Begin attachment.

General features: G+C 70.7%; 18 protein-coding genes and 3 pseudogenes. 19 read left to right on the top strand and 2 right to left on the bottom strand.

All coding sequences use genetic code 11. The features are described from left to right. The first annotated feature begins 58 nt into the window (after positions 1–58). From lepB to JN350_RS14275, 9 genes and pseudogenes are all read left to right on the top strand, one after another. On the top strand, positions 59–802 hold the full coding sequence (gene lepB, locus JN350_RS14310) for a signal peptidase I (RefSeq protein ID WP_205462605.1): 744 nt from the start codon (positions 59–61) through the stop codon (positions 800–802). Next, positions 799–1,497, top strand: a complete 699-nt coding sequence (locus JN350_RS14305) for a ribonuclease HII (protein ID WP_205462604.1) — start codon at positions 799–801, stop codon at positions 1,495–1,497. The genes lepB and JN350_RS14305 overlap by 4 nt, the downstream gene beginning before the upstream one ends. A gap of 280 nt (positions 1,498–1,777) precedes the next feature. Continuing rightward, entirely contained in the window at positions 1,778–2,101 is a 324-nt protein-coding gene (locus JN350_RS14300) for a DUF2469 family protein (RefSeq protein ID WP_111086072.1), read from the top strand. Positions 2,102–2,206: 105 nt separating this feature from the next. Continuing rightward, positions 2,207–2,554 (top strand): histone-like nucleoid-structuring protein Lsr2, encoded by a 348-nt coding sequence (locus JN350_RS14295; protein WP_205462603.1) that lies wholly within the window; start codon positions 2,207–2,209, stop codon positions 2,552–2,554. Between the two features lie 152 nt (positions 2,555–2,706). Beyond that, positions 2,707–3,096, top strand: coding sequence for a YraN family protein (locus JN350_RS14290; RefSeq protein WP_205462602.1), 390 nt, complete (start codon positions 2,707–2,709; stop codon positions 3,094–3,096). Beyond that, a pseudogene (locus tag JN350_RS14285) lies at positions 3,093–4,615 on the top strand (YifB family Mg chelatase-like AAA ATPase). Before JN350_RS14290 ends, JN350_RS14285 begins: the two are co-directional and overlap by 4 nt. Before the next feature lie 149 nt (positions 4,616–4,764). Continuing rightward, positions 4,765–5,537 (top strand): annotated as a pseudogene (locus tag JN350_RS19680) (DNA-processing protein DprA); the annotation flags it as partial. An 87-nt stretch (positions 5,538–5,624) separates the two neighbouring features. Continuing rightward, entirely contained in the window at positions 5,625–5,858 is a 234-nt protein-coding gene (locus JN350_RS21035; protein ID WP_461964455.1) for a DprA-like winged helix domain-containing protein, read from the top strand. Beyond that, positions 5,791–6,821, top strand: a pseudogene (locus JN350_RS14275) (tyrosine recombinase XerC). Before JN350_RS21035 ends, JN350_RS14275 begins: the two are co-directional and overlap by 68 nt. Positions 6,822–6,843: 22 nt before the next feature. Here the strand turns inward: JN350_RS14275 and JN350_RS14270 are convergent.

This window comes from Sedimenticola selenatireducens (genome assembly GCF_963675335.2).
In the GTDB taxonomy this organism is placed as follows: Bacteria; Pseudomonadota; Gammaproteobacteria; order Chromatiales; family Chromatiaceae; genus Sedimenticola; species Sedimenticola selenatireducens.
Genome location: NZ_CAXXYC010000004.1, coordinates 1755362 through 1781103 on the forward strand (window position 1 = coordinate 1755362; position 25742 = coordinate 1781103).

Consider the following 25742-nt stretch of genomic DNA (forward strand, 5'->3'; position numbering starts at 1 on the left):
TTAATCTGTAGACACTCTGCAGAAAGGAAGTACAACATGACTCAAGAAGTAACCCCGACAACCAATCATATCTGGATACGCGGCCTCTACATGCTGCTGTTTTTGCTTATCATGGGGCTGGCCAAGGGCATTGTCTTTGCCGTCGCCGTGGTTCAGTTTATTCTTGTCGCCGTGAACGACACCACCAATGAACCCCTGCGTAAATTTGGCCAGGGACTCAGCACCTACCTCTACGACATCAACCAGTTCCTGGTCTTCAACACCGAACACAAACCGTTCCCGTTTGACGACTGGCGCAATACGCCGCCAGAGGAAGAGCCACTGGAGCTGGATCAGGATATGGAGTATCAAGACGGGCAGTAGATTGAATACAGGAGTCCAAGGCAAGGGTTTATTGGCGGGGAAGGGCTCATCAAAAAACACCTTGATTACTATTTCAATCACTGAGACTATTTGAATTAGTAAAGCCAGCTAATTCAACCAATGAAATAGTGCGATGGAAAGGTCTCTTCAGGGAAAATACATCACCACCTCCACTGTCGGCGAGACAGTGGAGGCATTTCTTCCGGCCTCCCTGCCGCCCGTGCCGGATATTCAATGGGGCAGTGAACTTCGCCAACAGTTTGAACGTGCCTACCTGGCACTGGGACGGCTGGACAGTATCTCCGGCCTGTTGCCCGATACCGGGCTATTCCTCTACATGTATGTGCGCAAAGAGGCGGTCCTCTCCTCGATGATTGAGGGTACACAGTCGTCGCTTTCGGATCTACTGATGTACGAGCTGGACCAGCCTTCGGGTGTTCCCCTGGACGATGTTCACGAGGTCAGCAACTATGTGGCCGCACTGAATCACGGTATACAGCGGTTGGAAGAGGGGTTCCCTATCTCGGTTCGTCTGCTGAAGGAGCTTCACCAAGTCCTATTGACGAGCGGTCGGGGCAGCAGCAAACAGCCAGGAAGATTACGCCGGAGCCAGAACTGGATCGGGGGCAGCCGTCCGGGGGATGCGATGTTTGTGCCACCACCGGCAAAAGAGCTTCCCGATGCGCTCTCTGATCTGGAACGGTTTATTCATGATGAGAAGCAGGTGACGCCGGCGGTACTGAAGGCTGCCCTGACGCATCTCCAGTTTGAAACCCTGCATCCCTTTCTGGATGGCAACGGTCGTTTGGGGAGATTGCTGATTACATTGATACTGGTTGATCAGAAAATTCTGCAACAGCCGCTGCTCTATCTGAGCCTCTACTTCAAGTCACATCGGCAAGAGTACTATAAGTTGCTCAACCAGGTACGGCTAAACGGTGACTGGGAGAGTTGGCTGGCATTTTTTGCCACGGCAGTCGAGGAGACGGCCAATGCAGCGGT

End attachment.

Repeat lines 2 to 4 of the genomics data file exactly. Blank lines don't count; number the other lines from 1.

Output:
All coding sequences use genetic code 11. The features are described from left to right. The first annotated feature begins 58 nt into the window (after positions 1–58). From lepB to JN350_RS14275, 9 genes and pseudogenes are all read left to right on the top strand, one after another. On the top strand, positions 59–802 hold the full coding sequence (gene lepB, locus JN350_RS14310) for a signal peptidase I (RefSeq protein ID WP_205462605.1): 744 nt from the start codon (positions 59–61) through the stop codon (positions 800–802). Next, positions 799–1,497, top strand: a complete 699-nt coding sequence (locus JN350_RS14305) for a ribonuclease HII (protein ID WP_205462604.1) — start codon at positions 799–801, stop codon at positions 1,495–1,497. The genes lepB and JN350_RS14305 overlap by 4 nt, the downstream gene beginning before the upstream one ends. A gap of 280 nt (positions 1,498–1,777) precedes the next feature. Continuing rightward, entirely contained in the window at positions 1,778–2,101 is a 324-nt protein-coding gene (locus JN350_RS14300) for a DUF2469 family protein (RefSeq protein ID WP_111086072.1), read from the top strand. Positions 2,102–2,206: 105 nt separating this feature from the next. Continuing rightward, positions 2,207–2,554 (top strand): histone-like nucleoid-structuring protein Lsr2, encoded by a 348-nt coding sequence (locus JN350_RS14295; protein WP_205462603.1) that lies wholly within the window; start codon positions 2,207–2,209, stop codon positions 2,552–2,554. Between the two features lie 152 nt (positions 2,555–2,706). Beyond that, positions 2,707–3,096, top strand: coding sequence for a YraN family protein (locus JN350_RS14290; RefSeq protein WP_205462602.1), 390 nt, complete (start codon positions 2,707–2,709; stop codon positions 3,094–3,096). Beyond that, a pseudogene (locus tag JN350_RS14285) lies at positions 3,093–4,615 on the top strand (YifB family Mg chelatase-like AAA ATPase). Before JN350_RS14290 ends, JN350_RS14285 begins: the two are co-directional and overlap by 4 nt. Before the next feature lie 149 nt (positions 4,616–4,764). Continuing rightward, positions 4,765–5,537 (top strand): annotated as a pseudogene (locus tag JN350_RS19680) (DNA-processing protein DprA); the annotation flags it as partial. An 87-nt stretch (positions 5,538–5,624) separates the two neighbouring features. Continuing rightward, entirely contained in the window at positions 5,625–5,858 is a 234-nt protein-coding gene (locus JN350_RS21035; protein ID WP_461964455.1) for a DprA-like winged helix domain-containing protein, read from the top strand. Beyond that, positions 5,791–6,821, top strand: a pseudogene (locus JN350_RS14275) (tyrosine recombinase XerC). Before JN350_RS21035 ends, JN350_RS14275 begins: the two are co-directional and overlap by 68 nt. Positions 6,822–6,843: 22 nt before the next feature. Here the strand turns inward: JN350_RS14275 and JN350_RS14270 are convergent.

This window comes from Sedimenticola selenatireducens (genome assembly GCF_963675335.2).
In the GTDB taxonomy this organism is placed as follows: Bacteria; Pseudomonadota; Gammaproteobacteria; order Chromatiales; family Chromatiaceae; genus Sedimenticola; species Sedimenticola selenatireducens.